Should Bitcoin be regulated?

There are many arguments for and against the regulation of Bitcoin. For it to succeed in the medium to long term, there must be some sort of fair regulatory framework in place for certain Bitcoin businesses and start-ups to adhere to. The currency, as it stands, is a legal grey area that nobody is 100% certain on how to navigate.

Banks still see it as an inconvenience to deal with and as such are not eager to support businesses and individuals that are Bitcoin related in nature. Because of this, they’re often shutting down bank accounts due to regulations that are in place that relate to money laundering and other criminal activities. If a bank suspects there to be suspicious activity with one of their customer’s accounts, it’s often easier to shut the account down than to get in trouble with regulators.

Bitcoin is still seen as a currency for terrorists and people of a questionable nature. Is it any surprise that banks want little to do with Bitcoin activities going through their customers banks accounts? It’s a bank’s responsibility to report on suspicious activities and to close accounts that are suspected to be used for criminal activities.

If this is not done and a bank is found to have let its customer use an account for criminal purposes, it’ll be fined considerable charges by regulatory bodies. The closure of a customer’s account is simply business. It’s easier for a bank to shut an account down than to face potentially colossal fines from regulatory agencies.

To overcome this, there needs to be definitive legislation handed down from the government to banks for them to be able to engage with digital currency related customers. The government is currently addressing this issue, and with time, there’ll no doubt be clear guidelines on how to treat Bitcoin companies.

Currently, there are many Bitcoin businesses that have to bank elsewhere to operate. These include Bitcoin exchanges that are operating in other EU countries. This has led to higher charges and more inconvenience for customers who are having to accept higher transfer fees for the purchase and sale of Bitcoin. It needs banking services for legitimacy, integration and lastly widespread adoption. It’s questionable as to how Bitcoin can flourish if the public are unable to purchase Bitcoin in an easy and frictionless fashion.

Circle is a great example of being able to purchase Bitcoin in an easy fashion. By simply entering your credit card details, you’re able to purchase Bitcoin in an instant manner with your credit card. Ease of use is key if we’re to reach widespread adoption with digital currencies.

The government seems to be open to talks about digital currencies, and it recognises the fact that increasing banking competition is in the interest of all customers. It’s also taken small steps forward by looking to apply anti-money laundering laws on exchanges and will discuss the proposal early in the next parliament.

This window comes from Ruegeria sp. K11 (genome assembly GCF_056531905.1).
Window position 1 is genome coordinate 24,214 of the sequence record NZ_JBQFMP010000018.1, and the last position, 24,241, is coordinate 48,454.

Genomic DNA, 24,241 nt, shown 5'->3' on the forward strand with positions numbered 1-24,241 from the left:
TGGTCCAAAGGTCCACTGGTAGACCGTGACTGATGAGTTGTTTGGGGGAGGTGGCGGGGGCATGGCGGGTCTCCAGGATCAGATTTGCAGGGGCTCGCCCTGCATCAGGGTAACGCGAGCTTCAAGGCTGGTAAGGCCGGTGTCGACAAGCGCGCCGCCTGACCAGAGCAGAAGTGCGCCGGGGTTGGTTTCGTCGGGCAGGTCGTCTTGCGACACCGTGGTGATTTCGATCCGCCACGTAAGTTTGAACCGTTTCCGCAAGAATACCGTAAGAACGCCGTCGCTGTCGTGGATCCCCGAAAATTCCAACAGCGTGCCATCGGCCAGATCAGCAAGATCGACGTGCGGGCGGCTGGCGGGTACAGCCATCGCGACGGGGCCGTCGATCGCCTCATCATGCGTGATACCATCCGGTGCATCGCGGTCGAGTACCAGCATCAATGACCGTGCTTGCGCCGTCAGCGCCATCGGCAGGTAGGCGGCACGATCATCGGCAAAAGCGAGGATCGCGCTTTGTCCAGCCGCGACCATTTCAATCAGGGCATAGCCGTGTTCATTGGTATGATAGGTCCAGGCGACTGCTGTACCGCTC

How regulation should be applied to digital currencies is to be seen, but those of us in the Bitcoin community must engage and communicate with the government to make sure a fair proposal is placed forward. The government is to decide on the identity of the regulatory body to carry this process out and also on the scope of the regulatory oversight that shall be placed on the shoulders of the digital currencies industry. By communicating with the government, we can make sure this process is as fair as possible.

If we look at the Bitlicense at New York, we can see the pros and cons of regulatory oversight. Bitcoin in its current state is a small entity, but with more oversight comes more clarity for the end consumer. There were and still are many bad actors in the Bitcoin industry, and this fact can be pointed to the lack of general checks that more traditional financial industries have to go through.

The cost of such a licence can be prohibitive and could potentially hold back or prevent the creation of new startups in this space. Many companies in the Bitcoin space have already broadcasted their distaste for such a licence, with Local Bitcoins and Satoshi Citadel Industries pulling out of the market altogether.

Overall, I feel that regulation will, in the medium to long term, be a positive process for Bitcoin and will allow us to move to the next stage of adoption. With regulation, Bitcoin services can be seen to have the same standard of professionalism as other financial institutions, which will lead to a better public perception of the currency. With a better image, we may see the public migrate with open arms into the Bitcoin ecosystem and in turn see Bitcoin finally move into its mainstream stage.

Phillip George is an avid follower of Bitcoin and digital currencies. He is currently co-organiser of Bitcoin Wales and is pushing for the adoption, education and understanding of Bitcoin and digital currencies.